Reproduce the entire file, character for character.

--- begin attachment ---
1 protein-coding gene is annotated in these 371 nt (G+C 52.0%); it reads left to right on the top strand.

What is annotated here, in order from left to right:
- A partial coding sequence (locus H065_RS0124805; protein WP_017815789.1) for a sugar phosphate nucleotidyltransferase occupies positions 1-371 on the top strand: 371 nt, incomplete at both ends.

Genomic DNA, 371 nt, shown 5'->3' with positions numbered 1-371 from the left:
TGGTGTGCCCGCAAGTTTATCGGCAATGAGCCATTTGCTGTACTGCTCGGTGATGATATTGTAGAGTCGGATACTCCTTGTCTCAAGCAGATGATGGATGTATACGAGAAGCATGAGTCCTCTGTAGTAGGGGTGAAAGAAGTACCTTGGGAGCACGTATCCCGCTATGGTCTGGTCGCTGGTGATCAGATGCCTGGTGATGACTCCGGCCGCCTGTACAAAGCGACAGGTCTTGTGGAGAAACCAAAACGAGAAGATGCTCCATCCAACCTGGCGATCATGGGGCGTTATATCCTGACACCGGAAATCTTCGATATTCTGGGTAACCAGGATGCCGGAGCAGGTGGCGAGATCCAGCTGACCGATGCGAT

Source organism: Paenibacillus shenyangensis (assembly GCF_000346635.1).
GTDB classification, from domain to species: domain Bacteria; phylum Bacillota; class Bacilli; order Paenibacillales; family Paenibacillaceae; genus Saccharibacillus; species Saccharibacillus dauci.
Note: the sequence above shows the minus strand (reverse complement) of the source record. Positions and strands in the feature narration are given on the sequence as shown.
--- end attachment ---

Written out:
1 protein-coding gene is annotated in these 371 nt (G+C 52.0%); it reads left to right on the top strand.

What is annotated here, in order from left to right:
- A partial coding sequence (locus H065_RS0124805; protein WP_017815789.1) for a sugar phosphate nucleotidyltransferase occupies positions 1-371 on the top strand: 371 nt, incomplete at both ends.

Genomic DNA, 371 nt, shown 5'->3' with positions numbered 1-371 from the left:
TGGTGTGCCCGCAAGTTTATCGGCAATGAGCCATTTGCTGTACTGCTCGGTGATGATATTGTAGAGTCGGATACTCCTTGTCTCAAGCAGATGATGGATGTATACGAGAAGCATGAGTCCTCTGTAGTAGGGGTGAAAGAAGTACCTTGGGAGCACGTATCCCGCTATGGTCTGGTCGCTGGTGATCAGATGCCTGGTGATGACTCCGGCCGCCTGTACAAAGCGACAGGTCTTGTGGAGAAACCAAAACGAGAAGATGCTCCATCCAACCTGGCGATCATGGGGCGTTATATCCTGACACCGGAAATCTTCGATATTCTGGGTAACCAGGATGCCGGAGCAGGTGGCGAGATCCAGCTGACCGATGCGAT

Source organism: Paenibacillus shenyangensis (assembly GCF_000346635.1).
GTDB classification, from domain to species: domain Bacteria; phylum Bacillota; class Bacilli; order Paenibacillales; family Paenibacillaceae; genus Saccharibacillus; species Saccharibacillus dauci.
Note: the sequence above shows the minus strand (reverse complement) of the source record. Positions and strands in the feature narration are given on the sequence as shown.